During the 2001 UK FMD outbreak, local authorities restricted rural access to try to prevent further disease spread by people and animals, which had major socio-economic consequences for rural communities. This study describes the results of qualitative veterinary risk assessments to assess the likelihood of different recreational activities causing new outbreaks of foot and mouth disease, as part of contingency planning for future outbreaks. For most activities, the likelihood of causing new outbreaks of foot and mouth disease is considered to vary from very low to medium depending on the control zone (which is based on distance to the nearest infected premises), assuming compliance with specified mitigation strategies. The likelihood of new outbreaks associated with hunting, shooting, stalking, and equestrian activities is considered to be greater. There are areas of significant uncertainty associated with data paucity, particularly regarding the likelihood of transmission via fomites. This study provides scientific evidence to underpin refinement of rural access management plans and inform decision-making in future disease outbreaks.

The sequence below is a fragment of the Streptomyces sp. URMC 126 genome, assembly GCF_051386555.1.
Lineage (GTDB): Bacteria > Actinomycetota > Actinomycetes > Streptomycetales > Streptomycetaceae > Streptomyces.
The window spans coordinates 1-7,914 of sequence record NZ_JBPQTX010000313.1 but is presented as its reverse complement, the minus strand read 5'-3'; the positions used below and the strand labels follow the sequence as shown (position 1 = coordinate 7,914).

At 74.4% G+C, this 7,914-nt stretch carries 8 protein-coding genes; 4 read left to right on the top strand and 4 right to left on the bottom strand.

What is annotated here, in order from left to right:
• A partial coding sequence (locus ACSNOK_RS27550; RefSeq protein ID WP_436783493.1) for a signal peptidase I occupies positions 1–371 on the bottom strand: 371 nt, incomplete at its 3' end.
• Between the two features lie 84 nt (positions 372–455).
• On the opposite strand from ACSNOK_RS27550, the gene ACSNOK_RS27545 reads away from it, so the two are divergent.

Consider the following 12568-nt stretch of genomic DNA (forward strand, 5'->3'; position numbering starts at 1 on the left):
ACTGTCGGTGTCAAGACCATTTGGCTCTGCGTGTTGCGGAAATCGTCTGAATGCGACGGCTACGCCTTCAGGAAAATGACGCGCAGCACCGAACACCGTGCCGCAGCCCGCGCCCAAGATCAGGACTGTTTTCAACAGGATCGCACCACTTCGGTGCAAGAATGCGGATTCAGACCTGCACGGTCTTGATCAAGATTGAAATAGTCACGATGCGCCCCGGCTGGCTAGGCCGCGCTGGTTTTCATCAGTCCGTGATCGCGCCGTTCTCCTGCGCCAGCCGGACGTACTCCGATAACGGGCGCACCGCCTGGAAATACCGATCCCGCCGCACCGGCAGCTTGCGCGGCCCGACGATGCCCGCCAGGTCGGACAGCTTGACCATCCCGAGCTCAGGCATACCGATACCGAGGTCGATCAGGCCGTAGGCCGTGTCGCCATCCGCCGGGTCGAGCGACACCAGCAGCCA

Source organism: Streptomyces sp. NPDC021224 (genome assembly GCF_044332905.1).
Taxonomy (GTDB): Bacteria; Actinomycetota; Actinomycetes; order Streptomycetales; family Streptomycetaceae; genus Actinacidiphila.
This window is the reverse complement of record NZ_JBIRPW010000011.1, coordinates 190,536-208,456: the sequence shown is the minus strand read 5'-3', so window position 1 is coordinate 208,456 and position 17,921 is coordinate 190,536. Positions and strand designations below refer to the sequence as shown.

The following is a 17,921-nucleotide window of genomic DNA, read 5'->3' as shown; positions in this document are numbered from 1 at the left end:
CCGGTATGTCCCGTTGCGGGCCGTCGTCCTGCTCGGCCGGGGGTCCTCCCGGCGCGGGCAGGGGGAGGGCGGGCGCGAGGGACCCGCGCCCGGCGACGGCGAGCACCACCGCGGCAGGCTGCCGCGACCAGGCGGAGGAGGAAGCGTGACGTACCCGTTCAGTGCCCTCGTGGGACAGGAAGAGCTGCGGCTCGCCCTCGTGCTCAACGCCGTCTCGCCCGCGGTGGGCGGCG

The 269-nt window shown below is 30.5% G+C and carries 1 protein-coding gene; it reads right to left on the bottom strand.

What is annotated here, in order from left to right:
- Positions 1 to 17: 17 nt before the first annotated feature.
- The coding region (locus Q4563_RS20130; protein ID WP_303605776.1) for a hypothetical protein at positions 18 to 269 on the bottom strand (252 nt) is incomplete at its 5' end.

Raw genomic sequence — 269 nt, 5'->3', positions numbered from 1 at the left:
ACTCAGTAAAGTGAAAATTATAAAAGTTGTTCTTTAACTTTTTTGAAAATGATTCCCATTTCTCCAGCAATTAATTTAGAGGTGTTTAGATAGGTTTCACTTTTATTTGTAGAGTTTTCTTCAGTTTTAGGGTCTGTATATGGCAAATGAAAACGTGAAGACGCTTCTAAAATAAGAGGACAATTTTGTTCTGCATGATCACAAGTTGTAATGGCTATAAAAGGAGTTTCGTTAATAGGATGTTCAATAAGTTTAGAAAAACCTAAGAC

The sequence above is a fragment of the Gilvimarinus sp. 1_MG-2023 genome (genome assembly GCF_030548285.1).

- foot and mouth disease
- risk assessment
- rural access
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Harriet Auty (Participant), Thibaud Porphyre (Participant), Lisa A Boden (Participant), B Mark de C Bronsvoort (Participant), Mark E.J. Woolhouse (Participant) & George Gunn (Participant)